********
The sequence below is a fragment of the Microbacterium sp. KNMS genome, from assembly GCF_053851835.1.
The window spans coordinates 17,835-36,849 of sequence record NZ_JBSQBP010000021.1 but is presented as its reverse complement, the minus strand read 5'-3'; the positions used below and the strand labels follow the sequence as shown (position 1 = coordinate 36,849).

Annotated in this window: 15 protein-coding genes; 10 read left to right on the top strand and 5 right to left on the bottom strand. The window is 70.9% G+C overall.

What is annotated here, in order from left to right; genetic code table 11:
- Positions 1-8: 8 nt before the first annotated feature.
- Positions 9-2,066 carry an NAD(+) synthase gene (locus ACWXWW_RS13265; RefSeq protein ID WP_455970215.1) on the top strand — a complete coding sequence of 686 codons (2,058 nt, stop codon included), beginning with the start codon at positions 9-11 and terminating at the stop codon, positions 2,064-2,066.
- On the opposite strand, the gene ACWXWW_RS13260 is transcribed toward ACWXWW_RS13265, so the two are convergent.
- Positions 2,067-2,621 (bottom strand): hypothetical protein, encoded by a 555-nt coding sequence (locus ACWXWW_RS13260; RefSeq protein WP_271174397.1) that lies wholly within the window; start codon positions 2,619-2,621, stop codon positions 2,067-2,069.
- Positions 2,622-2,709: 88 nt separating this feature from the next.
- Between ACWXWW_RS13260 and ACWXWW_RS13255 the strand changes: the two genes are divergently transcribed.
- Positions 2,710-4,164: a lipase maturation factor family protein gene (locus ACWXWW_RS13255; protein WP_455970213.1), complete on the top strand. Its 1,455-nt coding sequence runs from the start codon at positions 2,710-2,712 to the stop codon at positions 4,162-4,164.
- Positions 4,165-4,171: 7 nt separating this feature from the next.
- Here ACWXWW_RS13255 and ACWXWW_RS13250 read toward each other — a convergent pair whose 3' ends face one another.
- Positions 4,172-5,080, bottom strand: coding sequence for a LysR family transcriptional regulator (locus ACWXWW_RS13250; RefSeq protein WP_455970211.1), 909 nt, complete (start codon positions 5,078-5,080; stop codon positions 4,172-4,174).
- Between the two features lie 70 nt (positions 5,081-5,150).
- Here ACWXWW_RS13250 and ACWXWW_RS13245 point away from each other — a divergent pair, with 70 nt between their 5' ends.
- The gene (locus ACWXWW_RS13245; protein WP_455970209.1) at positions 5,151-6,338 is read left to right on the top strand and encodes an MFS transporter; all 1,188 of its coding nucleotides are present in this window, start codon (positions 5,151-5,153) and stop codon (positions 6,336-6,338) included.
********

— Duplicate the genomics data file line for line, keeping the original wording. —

The sequence below is a fragment of the Microbacterium sp. KNMS genome, from assembly GCF_053851835.1.
The window spans coordinates 17,835-36,849 of sequence record NZ_JBSQBP010000021.1 but is presented as its reverse complement, the minus strand read 5'-3'; the positions used below and the strand labels follow the sequence as shown (position 1 = coordinate 36,849).

Annotated in this window: 15 protein-coding genes; 10 read left to right on the top strand and 5 right to left on the bottom strand. The window is 70.9% G+C overall.

What is annotated here, in order from left to right; genetic code table 11:
- Positions 1-8: 8 nt before the first annotated feature.
- Positions 9-2,066 carry an NAD(+) synthase gene (locus ACWXWW_RS13265; RefSeq protein ID WP_455970215.1) on the top strand — a complete coding sequence of 686 codons (2,058 nt, stop codon included), beginning with the start codon at positions 9-11 and terminating at the stop codon, positions 2,064-2,066.
- On the opposite strand, the gene ACWXWW_RS13260 is transcribed toward ACWXWW_RS13265, so the two are convergent.
- Positions 2,067-2,621 (bottom strand): hypothetical protein, encoded by a 555-nt coding sequence (locus ACWXWW_RS13260; RefSeq protein WP_271174397.1) that lies wholly within the window; start codon positions 2,619-2,621, stop codon positions 2,067-2,069.
- Positions 2,622-2,709: 88 nt separating this feature from the next.
- Between ACWXWW_RS13260 and ACWXWW_RS13255 the strand changes: the two genes are divergently transcribed.
- Positions 2,710-4,164: a lipase maturation factor family protein gene (locus ACWXWW_RS13255; protein WP_455970213.1), complete on the top strand. Its 1,455-nt coding sequence runs from the start codon at positions 2,710-2,712 to the stop codon at positions 4,162-4,164.
- Positions 4,165-4,171: 7 nt separating this feature from the next.
- Here ACWXWW_RS13255 and ACWXWW_RS13250 read toward each other — a convergent pair whose 3' ends face one another.
- Positions 4,172-5,080, bottom strand: coding sequence for a LysR family transcriptional regulator (locus ACWXWW_RS13250; RefSeq protein WP_455970211.1), 909 nt, complete (start codon positions 5,078-5,080; stop codon positions 4,172-4,174).
- Between the two features lie 70 nt (positions 5,081-5,150).
- Here ACWXWW_RS13250 and ACWXWW_RS13245 point away from each other — a divergent pair, with 70 nt between their 5' ends.
- The gene (locus ACWXWW_RS13245; protein WP_455970209.1) at positions 5,151-6,338 is read left to right on the top strand and encodes an MFS transporter; all 1,188 of its coding nucleotides are present in this window, start codon (positions 5,151-5,153) and stop codon (positions 6,336-6,338) included.